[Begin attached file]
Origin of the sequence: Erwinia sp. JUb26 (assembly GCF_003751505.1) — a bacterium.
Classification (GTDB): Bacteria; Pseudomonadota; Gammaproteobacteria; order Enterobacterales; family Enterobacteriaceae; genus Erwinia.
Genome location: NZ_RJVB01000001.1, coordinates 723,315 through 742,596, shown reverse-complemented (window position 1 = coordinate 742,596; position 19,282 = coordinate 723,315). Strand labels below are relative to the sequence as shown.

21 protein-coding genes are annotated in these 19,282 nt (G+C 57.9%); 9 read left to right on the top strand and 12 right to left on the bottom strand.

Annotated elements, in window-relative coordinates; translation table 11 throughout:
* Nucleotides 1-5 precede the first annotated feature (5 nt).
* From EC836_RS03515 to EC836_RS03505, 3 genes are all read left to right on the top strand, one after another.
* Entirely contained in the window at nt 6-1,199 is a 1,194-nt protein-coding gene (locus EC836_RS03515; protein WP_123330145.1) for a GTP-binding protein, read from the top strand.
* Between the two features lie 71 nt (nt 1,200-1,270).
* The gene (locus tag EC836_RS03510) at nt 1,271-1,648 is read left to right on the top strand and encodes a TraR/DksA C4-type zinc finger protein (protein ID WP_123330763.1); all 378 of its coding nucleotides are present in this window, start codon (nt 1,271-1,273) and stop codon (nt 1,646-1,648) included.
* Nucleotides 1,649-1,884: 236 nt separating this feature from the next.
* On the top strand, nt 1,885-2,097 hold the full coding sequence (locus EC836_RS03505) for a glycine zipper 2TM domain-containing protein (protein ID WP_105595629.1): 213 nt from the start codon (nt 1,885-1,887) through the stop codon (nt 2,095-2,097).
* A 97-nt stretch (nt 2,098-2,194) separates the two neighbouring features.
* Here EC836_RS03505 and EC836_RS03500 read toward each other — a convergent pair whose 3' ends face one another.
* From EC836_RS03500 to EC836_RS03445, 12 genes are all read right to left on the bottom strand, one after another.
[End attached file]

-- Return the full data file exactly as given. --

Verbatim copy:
Origin of the sequence: Erwinia sp. JUb26 (assembly GCF_003751505.1) — a bacterium.
Classification (GTDB): Bacteria; Pseudomonadota; Gammaproteobacteria; order Enterobacterales; family Enterobacteriaceae; genus Erwinia.
Genome location: NZ_RJVB01000001.1, coordinates 723,315 through 742,596, shown reverse-complemented (window position 1 = coordinate 742,596; position 19,282 = coordinate 723,315). Strand labels below are relative to the sequence as shown.

21 protein-coding genes are annotated in these 19,282 nt (G+C 57.9%); 9 read left to right on the top strand and 12 right to left on the bottom strand.

Annotated elements, in window-relative coordinates; translation table 11 throughout:
* Nucleotides 1-5 precede the first annotated feature (5 nt).
* From EC836_RS03515 to EC836_RS03505, 3 genes are all read left to right on the top strand, one after another.
* Entirely contained in the window at nt 6-1,199 is a 1,194-nt protein-coding gene (locus EC836_RS03515; protein WP_123330145.1) for a GTP-binding protein, read from the top strand.
* Between the two features lie 71 nt (nt 1,200-1,270).
* The gene (locus tag EC836_RS03510) at nt 1,271-1,648 is read left to right on the top strand and encodes a TraR/DksA C4-type zinc finger protein (protein ID WP_123330763.1); all 378 of its coding nucleotides are present in this window, start codon (nt 1,271-1,273) and stop codon (nt 1,646-1,648) included.
* Nucleotides 1,649-1,884: 236 nt separating this feature from the next.
* On the top strand, nt 1,885-2,097 hold the full coding sequence (locus EC836_RS03505) for a glycine zipper 2TM domain-containing protein (protein ID WP_105595629.1): 213 nt from the start codon (nt 1,885-1,887) through the stop codon (nt 2,095-2,097).
* A 97-nt stretch (nt 2,098-2,194) separates the two neighbouring features.
* Here EC836_RS03505 and EC836_RS03500 read toward each other — a convergent pair whose 3' ends face one another.
* From EC836_RS03500 to EC836_RS03445, 12 genes are all read right to left on the bottom strand, one after another.